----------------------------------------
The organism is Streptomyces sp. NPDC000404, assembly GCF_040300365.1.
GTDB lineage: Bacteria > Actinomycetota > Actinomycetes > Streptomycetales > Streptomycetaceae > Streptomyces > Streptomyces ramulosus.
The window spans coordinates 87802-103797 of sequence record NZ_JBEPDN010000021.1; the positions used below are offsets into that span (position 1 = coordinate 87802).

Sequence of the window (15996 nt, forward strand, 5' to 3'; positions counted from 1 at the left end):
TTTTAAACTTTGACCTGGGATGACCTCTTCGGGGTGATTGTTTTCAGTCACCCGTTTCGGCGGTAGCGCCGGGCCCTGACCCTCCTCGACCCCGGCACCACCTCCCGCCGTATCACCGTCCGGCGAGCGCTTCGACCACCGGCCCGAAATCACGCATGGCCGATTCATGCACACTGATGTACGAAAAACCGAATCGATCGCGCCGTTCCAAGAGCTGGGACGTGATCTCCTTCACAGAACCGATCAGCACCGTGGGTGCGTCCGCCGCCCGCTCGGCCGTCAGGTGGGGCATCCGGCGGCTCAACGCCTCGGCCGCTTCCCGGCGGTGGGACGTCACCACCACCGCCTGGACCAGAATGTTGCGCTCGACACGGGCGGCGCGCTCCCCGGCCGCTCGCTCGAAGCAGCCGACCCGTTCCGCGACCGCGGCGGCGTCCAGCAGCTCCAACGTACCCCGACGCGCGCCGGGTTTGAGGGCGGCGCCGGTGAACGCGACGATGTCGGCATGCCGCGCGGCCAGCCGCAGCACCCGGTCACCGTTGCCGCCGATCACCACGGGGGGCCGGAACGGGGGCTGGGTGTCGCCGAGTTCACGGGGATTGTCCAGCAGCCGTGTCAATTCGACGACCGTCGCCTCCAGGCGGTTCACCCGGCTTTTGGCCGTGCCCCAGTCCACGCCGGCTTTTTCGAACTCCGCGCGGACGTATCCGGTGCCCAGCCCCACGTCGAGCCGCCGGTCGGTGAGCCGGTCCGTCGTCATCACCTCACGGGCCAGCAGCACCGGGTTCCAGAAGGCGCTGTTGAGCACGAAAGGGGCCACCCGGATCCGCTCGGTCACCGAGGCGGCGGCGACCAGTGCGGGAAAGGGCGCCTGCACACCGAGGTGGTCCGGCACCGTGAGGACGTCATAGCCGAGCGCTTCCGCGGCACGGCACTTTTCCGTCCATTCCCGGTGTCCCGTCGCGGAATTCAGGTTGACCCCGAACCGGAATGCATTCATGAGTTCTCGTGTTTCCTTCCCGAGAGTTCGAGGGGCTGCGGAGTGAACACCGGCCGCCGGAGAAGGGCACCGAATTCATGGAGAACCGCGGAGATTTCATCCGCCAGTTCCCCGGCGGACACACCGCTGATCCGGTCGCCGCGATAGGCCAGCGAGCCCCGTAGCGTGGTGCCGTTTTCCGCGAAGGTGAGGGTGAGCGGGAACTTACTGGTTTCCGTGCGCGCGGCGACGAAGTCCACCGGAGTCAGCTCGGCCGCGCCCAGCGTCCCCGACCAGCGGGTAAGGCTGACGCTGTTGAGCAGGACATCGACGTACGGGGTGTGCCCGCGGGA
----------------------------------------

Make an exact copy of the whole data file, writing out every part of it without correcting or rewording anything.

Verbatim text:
The organism is Streptomyces sp. NPDC000404, assembly GCF_040300365.1.
GTDB lineage: Bacteria > Actinomycetota > Actinomycetes > Streptomycetales > Streptomycetaceae > Streptomyces > Streptomyces ramulosus.
The window spans coordinates 87802-103797 of sequence record NZ_JBEPDN010000021.1; the positions used below are offsets into that span (position 1 = coordinate 87802).

Sequence of the window (15996 nt, forward strand, 5' to 3'; positions counted from 1 at the left end):
TTTTAAACTTTGACCTGGGATGACCTCTTCGGGGTGATTGTTTTCAGTCACCCGTTTCGGCGGTAGCGCCGGGCCCTGACCCTCCTCGACCCCGGCACCACCTCCCGCCGTATCACCGTCCGGCGAGCGCTTCGACCACCGGCCCGAAATCACGCATGGCCGATTCATGCACACTGATGTACGAAAAACCGAATCGATCGCGCCGTTCCAAGAGCTGGGACGTGATCTCCTTCACAGAACCGATCAGCACCGTGGGTGCGTCCGCCGCCCGCTCGGCCGTCAGGTGGGGCATCCGGCGGCTCAACGCCTCGGCCGCTTCCCGGCGGTGGGACGTCACCACCACCGCCTGGACCAGAATGTTGCGCTCGACACGGGCGGCGCGCTCCCCGGCCGCTCGCTCGAAGCAGCCGACCCGTTCCGCGACCGCGGCGGCGTCCAGCAGCTCCAACGTACCCCGACGCGCGCCGGGTTTGAGGGCGGCGCCGGTGAACGCGACGATGTCGGCATGCCGCGCGGCCAGCCGCAGCACCCGGTCACCGTTGCCGCCGATCACCACGGGGGGCCGGAACGGGGGCTGGGTGTCGCCGAGTTCACGGGGATTGTCCAGCAGCCGTGTCAATTCGACGACCGTCGCCTCCAGGCGGTTCACCCGGCTTTTGGCCGTGCCCCAGTCCACGCCGGCTTTTTCGAACTCCGCGCGGACGTATCCGGTGCCCAGCCCCACGTCGAGCCGCCGGTCGGTGAGCCGGTCCGTCGTCATCACCTCACGGGCCAGCAGCACCGGGTTCCAGAAGGCGCTGTTGAGCACGAAAGGGGCCACCCGGATCCGCTCGGTCACCGAGGCGGCGGCGACCAGTGCGGGAAAGGGCGCCTGCACACCGAGGTGGTCCGGCACCGTGAGGACGTCATAGCCGAGCGCTTCCGCGGCACGGCACTTTTCCGTCCATTCCCGGTGTCCCGTCGCGGAATTCAGGTTGACCCCGAACCGGAATGCATTCATGAGTTCTCGTGTTTCCTTCCCGAGAGTTCGAGGGGCTGCGGAGTGAACACCGGCCGCCGGAGAAGGGCACCGAATTCATGGAGAACCGCGGAGATTTCATCCGCCAGTTCCCCGGCGGACACACCGCTGATCCGGTCGCCGCGATAGGCCAGCGAGCCCCGTAGCGTGGTGCCGTTTTCCGCGAAGGTGAGGGTGAGCGGGAACTTACTGGTTTCCGTGCGCGCGGCGACGAAGTCCACCGGAGTCAGCTCGGCCGCGCCCAGCGTCCCCGACCAGCGGGTAAGGCTGACGCTGTTGAGCAGGACATCGACGTACGGGGTGTGCCCGCGGGA